This investigation will focus on the most recent developments in the medium, principally with respect to the “non-film” – screenings of cultural and sporting events which take place in movie theatres – and to “non-cinema” – transmissions of films on personal digital platforms. These two categories exemplify perfectly the permeability and mobility of media content in the digital age and are at the heart of the current identity crisis. Two specific examples in particular drive this research. First, that of filmed operas – such as live broadcasts on movie screens by the New York Metropolitan Opera, an original re-appropriation of the traditional movie theatre. One of the earliest non-filmic cultural manifestations to elbow their way into multiplex cinemas, filmed operas radically altered the “base apparatus” of the movie theatre and the classical spectatorial posture. In addition, these events benefited from a significant promotional effort and extensive press coverage, facilitating their close study. Second, “mobiloscopy”, meaning viewing audiovisual content on small, portables devices, is for its part at the heart of thinking about “non-cinema”. At issue here, among other things, is the study of the consumption of films compared to the consumption of the other content offered by video streaming services (Netflix, Hulu, etc.) and evaluating how this affects our understanding of cinema as a specific medium.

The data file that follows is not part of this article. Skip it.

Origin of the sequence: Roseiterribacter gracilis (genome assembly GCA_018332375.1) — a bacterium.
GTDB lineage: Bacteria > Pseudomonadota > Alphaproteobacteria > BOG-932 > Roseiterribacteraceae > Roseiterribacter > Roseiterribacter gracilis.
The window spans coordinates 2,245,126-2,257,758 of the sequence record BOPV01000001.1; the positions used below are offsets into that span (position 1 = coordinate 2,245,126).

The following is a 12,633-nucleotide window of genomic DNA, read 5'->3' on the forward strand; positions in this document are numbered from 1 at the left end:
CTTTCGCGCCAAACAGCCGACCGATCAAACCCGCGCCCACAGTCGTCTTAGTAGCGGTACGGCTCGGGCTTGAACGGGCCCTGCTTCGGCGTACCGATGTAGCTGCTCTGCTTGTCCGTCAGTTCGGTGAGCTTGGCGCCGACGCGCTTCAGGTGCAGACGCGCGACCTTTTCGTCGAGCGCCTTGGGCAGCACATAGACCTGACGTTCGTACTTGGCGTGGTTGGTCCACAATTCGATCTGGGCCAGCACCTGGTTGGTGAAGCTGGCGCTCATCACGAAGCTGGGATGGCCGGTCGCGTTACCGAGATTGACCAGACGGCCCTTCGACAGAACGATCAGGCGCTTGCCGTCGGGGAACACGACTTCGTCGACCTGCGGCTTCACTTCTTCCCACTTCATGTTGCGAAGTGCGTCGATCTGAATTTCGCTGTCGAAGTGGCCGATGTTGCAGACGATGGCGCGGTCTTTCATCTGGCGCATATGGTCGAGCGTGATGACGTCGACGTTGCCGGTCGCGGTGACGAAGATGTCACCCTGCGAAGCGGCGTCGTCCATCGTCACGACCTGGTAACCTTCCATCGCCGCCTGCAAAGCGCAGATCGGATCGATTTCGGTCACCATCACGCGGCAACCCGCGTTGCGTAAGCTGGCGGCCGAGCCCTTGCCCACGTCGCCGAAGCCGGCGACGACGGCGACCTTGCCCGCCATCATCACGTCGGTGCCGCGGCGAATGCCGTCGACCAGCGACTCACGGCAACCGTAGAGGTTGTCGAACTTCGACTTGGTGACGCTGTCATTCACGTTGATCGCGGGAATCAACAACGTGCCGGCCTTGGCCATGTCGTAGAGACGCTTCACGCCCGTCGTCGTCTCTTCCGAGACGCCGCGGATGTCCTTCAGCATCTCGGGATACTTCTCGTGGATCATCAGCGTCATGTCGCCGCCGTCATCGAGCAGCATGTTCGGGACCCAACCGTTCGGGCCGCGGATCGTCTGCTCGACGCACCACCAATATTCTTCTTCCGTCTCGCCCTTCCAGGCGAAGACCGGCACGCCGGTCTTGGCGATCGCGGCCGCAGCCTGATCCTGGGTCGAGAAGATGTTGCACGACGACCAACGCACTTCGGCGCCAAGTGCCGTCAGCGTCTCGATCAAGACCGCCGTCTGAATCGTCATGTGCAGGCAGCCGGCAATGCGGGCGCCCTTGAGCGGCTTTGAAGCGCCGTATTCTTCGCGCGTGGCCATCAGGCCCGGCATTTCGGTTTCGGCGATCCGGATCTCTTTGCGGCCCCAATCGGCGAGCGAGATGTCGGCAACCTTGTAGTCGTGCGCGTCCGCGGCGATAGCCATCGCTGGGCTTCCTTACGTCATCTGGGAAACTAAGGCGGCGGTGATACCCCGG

This research will benefit from a number of infrastructures (online database and Encyclopaedia of Cinema Techniques and Technologies) being developed as part of the international partnership for research into cinema techniques and technologies, TECHNÈS (2015–2022). In this way we will continue to carry out the scholarly observation put in place while writing The End of Cinema? in order to identify in daily newspapers and the specialised press the latest forms of this new film genre. This time, however, our attention will be focused more on the two abovementioned topics, filmed operas and mobiloscopy. In addition to the texts identified in this way and indexed in our database, we will collect the personal stories of various professionals working in the field of disseminating digital content. The goal of these interviews is to enhance the Encyclopaedia of Cinema Techniques and Technologies with commentary coming directly from the media industry, thereby providing essential material to the secondary sources consulted.